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Tuna Tartar - Jean George (at home..)

Hola,

Had the tuna tartar at Market (in Vancouver) by Jean-Georges Vongerichten today. Very yummy. Googling around shows that he has some similar at a few of his restaurants. I tried recreating it at home and I'm close..... any one else have it / try recreating it at home?

Basically avacado puree topped with chopped fresh tuna topped with slivered radishes in a very gingery-soy broth. My attempt at the broth:

(measurements may be a bit off, was doing small bits at a time with much tasting)
very finely chopped ginger (1 tbsp)
very finely chopped garlic (1ish teaspoon)
tbsp soy sauce + a bit of kecap manis
tbsp mirin
2-3 tbsp rice wine vinegar
1tbsp neutral oil
1 teaspoon toasted sesame oil (maybe less)
1 tbsp shiro miso (all I had... ) [maybe a bit more than this]

Smelled similar but was too sharp.. so I diluted it with 2-3 tbsp of water (maybe more). Missing was some sort of chile oil. It was not a sirracha style hot sauce. It was definitely some sort of oil as it was floating on the broth. Color was also off with mine being much lighter which I attribute to the miso I used. Flavour wise.. from what I remember from lunch 6 hours ago, it was 90% there.

Any ideas?

Sep 05, 2010
pickledgarlic in Home Cooking

Cookbook gift - Ad Hoc or Momo?

From above...

having picked up the momofuku book this week all I can say is "AWESOME".

I haven't been this excited about food in awhile. I much prefer it to Ad Hoc because I find Ad Hoc to be very familiar territory recipe wise. Momofuku is all out there and interesting.

Apr 30, 2010
pickledgarlic in Home Cooking

Hotspots with thick carbon steel on electric range, tips?

Hrm.

Thanks.

I'll give it a shot tonight.

Apr 22, 2010
pickledgarlic in Cookware

Hotspots with thick carbon steel on electric range, tips?

Hola,

I just recently purchased two awesome DeBruyer carbonne plus pans. I've got the initial season going (upside down in a 450F oven with bacon grease, followed by rendering a few pounds of pork fat in both).

I'm a renter and gas just isn't big in my city for some reason. It's a decent electric range (flat), that I've been surprisingly happy with until now.

The problem is hot spots. I'm surprised, as they are so thick/heavy. I figured they would have been better at smoothing them out. I don't seem to notice them in my (thicker) cast iron pan. My one teflon pan is never used on high heat so I've not noticed.

Perhaps it's a high heat thing? I'm using them to sear and I'm finding the off-center hotspot giving me variable results.

The only thing I've found to be useful is to move the pan so it's not entirely on the burer (shifting the hotspot), but it's not ideal as then part of the pan isn't get heat.

Apr 21, 2010
pickledgarlic in Cookware

Cookbook gift - Ad Hoc or Momo?

I may be the only one but:

I really don't like the Ad Hoc at Home cookbook. I love (and frequently cook from) Bouchon though.

The recipes don't do anything for me and they are no more or less complicated than those found in "Bouchon". Except Bouchon has a better variety, more interesting recipes, and a better explanation of technique. There are some complex recipes that are strictly weekend only cooking but a lot of quick gems can be found. Bouchon shows food that I aspire to make, and then takes my hand and guides me there.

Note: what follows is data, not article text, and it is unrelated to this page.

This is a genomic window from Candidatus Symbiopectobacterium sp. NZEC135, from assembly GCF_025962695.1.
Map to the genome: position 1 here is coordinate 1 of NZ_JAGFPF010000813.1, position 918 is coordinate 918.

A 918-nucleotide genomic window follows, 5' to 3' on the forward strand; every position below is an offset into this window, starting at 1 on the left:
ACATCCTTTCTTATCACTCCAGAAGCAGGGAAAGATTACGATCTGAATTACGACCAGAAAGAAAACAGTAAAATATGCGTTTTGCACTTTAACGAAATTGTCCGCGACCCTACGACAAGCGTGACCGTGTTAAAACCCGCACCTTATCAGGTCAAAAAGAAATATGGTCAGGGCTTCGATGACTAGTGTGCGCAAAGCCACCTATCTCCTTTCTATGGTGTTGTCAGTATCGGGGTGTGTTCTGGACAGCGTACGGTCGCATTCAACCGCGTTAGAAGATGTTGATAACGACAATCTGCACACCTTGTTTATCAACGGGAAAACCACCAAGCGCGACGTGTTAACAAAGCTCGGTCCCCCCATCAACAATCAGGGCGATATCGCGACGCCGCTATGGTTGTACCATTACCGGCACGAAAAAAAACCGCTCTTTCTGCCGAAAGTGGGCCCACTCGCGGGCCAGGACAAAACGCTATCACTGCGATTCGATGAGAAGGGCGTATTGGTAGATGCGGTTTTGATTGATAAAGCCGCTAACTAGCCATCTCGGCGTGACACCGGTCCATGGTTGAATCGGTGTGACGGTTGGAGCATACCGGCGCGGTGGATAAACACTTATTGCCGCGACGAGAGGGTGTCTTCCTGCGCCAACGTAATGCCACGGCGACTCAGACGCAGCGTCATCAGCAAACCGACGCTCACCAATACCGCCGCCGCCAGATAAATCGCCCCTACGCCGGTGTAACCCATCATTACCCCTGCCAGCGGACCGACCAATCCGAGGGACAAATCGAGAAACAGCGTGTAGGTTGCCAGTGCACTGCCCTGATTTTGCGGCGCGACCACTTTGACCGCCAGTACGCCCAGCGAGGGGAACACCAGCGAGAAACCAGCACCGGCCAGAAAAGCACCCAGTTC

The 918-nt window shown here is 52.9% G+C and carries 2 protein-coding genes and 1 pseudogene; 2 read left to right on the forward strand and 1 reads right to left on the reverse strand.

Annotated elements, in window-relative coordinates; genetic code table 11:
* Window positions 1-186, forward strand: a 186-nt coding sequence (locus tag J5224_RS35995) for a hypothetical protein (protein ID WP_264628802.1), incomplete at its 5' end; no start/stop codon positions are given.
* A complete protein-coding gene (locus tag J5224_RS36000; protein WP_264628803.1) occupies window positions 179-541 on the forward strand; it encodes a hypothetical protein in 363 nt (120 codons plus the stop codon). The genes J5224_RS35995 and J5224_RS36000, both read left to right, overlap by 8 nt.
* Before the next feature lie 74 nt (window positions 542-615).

Not sure about momofuku --glanced through it, but haven't picked it up yet.

Apr 21, 2010
pickledgarlic in Home Cooking

Foods you can't keep in the house because you can't stop yourself eating them

Seriously,

This entire thread and no one on the pickle train?

ANY vegetable pickle (outside of some of the odder (to my palate) asian pickles) will do.

I think the last batch (2 quarts ) of pickled onions I made barely made it into cocktails.

Dill pickled carrots. Pickled brussel sprouts. Sweet gherkins. Cornichons.

Slightly (2 minute) boiled carrot slices + lemon juice + sherry vinegar + cumin + olive oil + parsley + oregano + smoked paprika + garlic = crack the next day after marinading overnight.

I hear the Almond/pistachio/cheese love as well.

Cold beer in the fridge (oddly, cocktails / wine don't seem to disappear as fast!). I store mine at room temperature in the closet until I know I need to put it on ice. Or they just disappear fast after work, constantly.

Fruit-on-the-bottom yogurt cups disappear instantly.

Oddly, I inhale 2-3 red cabbages a week somehow too. I blame it on growing up in cabbage country. Sliced thin with a red onion, some neutral oil, scandalous amounts of pepper, pinch of salt, pinch of sugar, white vinegar, chopped pistachios if I'm feeling fancy. It's the perfect salty crunch and I've been eating it as long as I can remember (it's the first thing I remember my dad feeding me). I've got the misses addicted to it too. Stains like no tomorrow though.

Apr 01, 2010
pickledgarlic in General Topics

Buying Paneer in Vancouver?

Hey gang,

I've never come across Paneer in Vancouver. I suppose I can make my own but it's always nice to have a local source when I don't have that kind of time to plan ahead.

There has to be somewhere that sells it. The closer to downtown the better!

Any ideas?

Jan 25, 2010
pickledgarlic in B.C. (inc. Vancouver)

Things I ate/drank in college that I will never eat again

I drank some pretty horrible things at Uni. I vaguely recall Alcool (canadian version of Everclear) straight chased with a sip from the HP BBQ sauce bottle --that got you going when you were 19.